Bulwagang Carlos V. Francisco, Cultural Center of the Philippines・2016
The techniques and materials of leatherwork – studs, rivets, grommets, and sewing are employed by Turalba to metaphorically lock place and time together. Multi-colored leather, which is celebratory of racial difference, is the prime material. The ideas of fragmentally looking and capturing transient spaces frame her work. Comprised of nine panels, they may be grouped as one or taken as individual pieces, variable to its site of installation. Inspired from her travels to the non-West, she materializes episodic memory formation into a cornucopia of images that interlock the formats of landscape, tapestry and collage all at once.
The hand is one of the most sophisticated fine-tuned tools, which no robotic or bionic technology has ever equaled. To frame it with craftwork transforms it into a signifier of embodiment equal to artistic expression. In this mode, the artist becomes more accessible, her choice echoes her story, and the craft medium becomes (part of) the message – subversively echoing Marshall McLuhan’s aphorism*. If technology historically has always informed the art production of its time, craft’s resurgence might as well be a recasting of the McLuhan idea to counter mediatized culture.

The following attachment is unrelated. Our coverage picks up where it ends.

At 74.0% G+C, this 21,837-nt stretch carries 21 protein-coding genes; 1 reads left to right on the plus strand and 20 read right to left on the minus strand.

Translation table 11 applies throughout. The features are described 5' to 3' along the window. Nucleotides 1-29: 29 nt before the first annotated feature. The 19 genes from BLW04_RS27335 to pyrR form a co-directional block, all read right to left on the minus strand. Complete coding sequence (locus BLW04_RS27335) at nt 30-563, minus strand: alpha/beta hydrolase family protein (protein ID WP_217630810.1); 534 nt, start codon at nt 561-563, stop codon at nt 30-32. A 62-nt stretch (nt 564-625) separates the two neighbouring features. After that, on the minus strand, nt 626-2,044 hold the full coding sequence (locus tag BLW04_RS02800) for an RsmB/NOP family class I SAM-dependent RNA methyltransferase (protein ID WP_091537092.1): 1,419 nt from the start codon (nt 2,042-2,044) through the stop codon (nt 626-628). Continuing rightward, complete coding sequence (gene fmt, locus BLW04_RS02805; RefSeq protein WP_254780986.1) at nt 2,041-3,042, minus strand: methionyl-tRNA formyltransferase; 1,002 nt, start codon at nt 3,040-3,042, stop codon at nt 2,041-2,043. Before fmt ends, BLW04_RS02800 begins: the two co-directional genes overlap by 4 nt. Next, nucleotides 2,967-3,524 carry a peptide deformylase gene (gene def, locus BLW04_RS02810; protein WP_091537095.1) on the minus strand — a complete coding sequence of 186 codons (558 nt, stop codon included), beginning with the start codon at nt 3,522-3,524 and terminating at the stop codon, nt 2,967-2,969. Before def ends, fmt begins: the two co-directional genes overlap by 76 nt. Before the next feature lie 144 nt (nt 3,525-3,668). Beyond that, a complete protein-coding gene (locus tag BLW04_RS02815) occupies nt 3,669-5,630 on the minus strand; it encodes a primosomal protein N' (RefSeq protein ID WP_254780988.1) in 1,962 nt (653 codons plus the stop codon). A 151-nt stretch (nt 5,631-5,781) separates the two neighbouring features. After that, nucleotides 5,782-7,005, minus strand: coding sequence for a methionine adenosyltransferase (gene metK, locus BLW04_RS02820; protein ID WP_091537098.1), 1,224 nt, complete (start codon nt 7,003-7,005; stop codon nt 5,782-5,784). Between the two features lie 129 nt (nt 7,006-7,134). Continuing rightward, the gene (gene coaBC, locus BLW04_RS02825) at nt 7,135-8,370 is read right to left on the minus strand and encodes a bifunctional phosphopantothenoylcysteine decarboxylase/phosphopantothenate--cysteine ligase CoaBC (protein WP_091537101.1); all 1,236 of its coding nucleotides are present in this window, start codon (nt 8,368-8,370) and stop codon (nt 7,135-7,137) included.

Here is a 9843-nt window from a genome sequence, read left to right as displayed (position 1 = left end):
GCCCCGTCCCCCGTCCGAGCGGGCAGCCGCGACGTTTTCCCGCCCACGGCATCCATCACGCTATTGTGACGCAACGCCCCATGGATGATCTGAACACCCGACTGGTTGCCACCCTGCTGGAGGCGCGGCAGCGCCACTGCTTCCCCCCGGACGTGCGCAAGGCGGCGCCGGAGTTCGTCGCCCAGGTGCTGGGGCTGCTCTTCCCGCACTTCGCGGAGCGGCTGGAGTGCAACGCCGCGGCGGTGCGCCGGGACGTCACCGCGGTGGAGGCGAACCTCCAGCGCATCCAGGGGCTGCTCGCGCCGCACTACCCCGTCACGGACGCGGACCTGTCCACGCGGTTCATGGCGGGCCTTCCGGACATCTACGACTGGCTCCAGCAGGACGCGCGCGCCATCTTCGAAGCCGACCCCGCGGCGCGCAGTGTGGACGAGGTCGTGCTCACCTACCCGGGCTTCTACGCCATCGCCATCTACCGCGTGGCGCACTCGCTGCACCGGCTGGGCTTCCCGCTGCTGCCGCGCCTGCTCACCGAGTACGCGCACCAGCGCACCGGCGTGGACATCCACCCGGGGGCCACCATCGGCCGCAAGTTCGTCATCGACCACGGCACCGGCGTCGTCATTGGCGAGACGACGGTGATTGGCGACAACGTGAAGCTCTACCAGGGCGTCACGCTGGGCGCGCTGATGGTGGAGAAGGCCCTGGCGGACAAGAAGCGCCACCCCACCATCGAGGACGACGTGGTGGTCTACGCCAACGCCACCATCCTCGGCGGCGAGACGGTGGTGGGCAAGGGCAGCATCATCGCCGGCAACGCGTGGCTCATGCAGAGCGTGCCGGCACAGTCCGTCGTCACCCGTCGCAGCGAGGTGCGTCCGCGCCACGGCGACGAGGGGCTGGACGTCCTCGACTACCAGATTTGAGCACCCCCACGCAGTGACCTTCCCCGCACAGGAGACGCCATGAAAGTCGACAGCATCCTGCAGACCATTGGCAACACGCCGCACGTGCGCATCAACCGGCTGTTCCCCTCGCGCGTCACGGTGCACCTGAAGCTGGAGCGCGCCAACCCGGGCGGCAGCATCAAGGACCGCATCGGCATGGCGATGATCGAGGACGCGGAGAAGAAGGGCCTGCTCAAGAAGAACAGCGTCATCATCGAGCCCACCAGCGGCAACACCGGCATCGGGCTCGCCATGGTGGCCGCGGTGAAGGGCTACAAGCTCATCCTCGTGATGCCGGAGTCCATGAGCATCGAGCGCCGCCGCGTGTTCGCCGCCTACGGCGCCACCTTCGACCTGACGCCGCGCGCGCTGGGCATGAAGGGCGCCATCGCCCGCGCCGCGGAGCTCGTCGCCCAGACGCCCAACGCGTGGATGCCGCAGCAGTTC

Collectively, the collaged landscape, the assembled sculptural pieces and the re-imagined vestments emphasize the role of the hand as an instrument to cut through idea and material in order to create unique specificities. With the exhibition site in a theater lobby, the works, together, represent not only a setting in time and place, but also a view of life – a handscape by all means.